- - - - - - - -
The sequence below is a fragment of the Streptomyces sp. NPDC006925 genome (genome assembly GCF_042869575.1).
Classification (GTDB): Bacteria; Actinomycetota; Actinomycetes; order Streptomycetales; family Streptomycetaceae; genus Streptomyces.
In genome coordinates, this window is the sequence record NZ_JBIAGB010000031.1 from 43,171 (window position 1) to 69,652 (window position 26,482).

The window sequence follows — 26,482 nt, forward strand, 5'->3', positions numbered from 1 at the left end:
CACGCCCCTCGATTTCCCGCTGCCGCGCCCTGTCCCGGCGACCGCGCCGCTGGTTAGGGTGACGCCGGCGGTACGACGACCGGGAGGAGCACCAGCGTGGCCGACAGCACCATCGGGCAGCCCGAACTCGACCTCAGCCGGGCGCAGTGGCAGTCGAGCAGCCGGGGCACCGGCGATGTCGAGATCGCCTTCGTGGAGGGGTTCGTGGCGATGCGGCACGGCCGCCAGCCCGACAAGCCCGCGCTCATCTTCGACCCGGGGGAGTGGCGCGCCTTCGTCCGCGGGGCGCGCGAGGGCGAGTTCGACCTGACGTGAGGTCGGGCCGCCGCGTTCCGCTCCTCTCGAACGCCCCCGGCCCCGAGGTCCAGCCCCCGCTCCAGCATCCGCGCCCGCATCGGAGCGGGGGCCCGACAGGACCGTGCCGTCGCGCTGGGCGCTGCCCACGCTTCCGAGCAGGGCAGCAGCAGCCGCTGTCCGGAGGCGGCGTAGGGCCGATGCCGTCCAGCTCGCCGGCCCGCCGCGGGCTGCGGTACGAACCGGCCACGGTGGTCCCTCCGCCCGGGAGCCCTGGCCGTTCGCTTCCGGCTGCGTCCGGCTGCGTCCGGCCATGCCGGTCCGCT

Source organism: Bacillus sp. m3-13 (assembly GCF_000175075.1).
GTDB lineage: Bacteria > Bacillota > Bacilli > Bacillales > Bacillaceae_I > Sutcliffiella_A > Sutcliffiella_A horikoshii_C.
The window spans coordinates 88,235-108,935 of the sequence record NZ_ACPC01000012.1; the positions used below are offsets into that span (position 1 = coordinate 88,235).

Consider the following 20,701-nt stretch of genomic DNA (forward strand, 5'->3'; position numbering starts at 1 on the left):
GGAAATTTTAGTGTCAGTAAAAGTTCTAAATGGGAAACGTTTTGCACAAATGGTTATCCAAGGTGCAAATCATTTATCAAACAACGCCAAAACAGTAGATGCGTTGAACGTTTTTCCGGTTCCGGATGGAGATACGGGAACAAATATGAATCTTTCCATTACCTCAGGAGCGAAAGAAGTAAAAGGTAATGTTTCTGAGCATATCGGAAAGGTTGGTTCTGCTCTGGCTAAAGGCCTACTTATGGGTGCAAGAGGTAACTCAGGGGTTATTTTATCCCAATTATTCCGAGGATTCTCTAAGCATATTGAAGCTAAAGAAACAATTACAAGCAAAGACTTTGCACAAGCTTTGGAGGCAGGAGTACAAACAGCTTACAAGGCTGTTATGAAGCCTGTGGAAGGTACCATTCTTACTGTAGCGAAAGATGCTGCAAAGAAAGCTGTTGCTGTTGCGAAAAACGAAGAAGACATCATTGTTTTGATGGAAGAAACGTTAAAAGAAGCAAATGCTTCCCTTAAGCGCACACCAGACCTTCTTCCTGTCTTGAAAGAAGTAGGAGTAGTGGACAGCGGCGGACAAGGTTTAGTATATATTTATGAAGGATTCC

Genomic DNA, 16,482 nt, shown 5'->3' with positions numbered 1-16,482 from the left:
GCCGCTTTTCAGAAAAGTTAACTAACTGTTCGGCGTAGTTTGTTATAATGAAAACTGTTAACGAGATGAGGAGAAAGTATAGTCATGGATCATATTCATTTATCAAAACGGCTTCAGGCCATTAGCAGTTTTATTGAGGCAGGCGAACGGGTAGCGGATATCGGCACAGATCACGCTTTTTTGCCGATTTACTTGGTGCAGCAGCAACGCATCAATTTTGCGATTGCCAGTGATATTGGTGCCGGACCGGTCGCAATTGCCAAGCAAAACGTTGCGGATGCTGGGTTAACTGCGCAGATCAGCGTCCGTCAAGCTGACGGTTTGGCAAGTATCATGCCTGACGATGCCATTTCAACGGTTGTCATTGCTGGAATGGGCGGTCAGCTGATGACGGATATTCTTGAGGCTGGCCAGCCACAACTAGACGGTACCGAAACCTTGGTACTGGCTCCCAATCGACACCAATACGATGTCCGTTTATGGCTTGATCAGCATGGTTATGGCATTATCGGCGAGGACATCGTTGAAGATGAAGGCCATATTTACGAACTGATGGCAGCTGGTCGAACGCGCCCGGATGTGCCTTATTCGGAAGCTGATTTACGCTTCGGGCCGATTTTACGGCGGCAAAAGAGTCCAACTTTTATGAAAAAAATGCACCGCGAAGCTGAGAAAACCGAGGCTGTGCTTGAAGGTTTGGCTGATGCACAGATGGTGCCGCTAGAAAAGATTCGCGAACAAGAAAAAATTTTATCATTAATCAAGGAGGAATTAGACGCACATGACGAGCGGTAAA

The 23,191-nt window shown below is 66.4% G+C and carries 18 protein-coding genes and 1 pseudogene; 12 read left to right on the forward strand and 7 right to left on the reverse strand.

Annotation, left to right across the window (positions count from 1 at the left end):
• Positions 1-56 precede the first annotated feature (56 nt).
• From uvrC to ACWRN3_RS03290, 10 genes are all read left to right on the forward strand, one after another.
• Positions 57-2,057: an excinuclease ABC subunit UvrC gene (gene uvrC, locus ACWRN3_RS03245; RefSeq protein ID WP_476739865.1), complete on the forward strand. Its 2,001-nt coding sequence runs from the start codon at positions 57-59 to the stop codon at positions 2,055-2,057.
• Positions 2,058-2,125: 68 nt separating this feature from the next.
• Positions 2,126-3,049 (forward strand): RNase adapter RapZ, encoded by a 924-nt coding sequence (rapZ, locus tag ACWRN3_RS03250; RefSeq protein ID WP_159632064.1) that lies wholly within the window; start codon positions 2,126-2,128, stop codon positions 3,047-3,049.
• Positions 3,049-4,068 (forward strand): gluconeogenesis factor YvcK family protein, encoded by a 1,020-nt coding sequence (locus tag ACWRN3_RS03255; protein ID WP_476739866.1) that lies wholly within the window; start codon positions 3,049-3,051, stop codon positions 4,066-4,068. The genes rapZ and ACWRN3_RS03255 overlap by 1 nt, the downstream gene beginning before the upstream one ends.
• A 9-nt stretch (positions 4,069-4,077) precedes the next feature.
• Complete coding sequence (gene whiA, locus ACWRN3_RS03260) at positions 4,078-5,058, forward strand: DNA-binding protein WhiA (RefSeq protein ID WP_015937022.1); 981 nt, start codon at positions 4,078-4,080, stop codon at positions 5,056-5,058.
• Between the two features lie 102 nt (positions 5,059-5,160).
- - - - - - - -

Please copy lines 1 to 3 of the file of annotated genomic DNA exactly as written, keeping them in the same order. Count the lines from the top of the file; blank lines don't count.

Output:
The sequence below is a fragment of the Streptomyces sp. NPDC006925 genome (genome assembly GCF_042869575.1).
Classification (GTDB): Bacteria; Actinomycetota; Actinomycetes; order Streptomycetales; family Streptomycetaceae; genus Streptomyces.
In genome coordinates, this window is the sequence record NZ_JBIAGB010000031.1 from 43,171 (window position 1) to 69,652 (window position 26,482).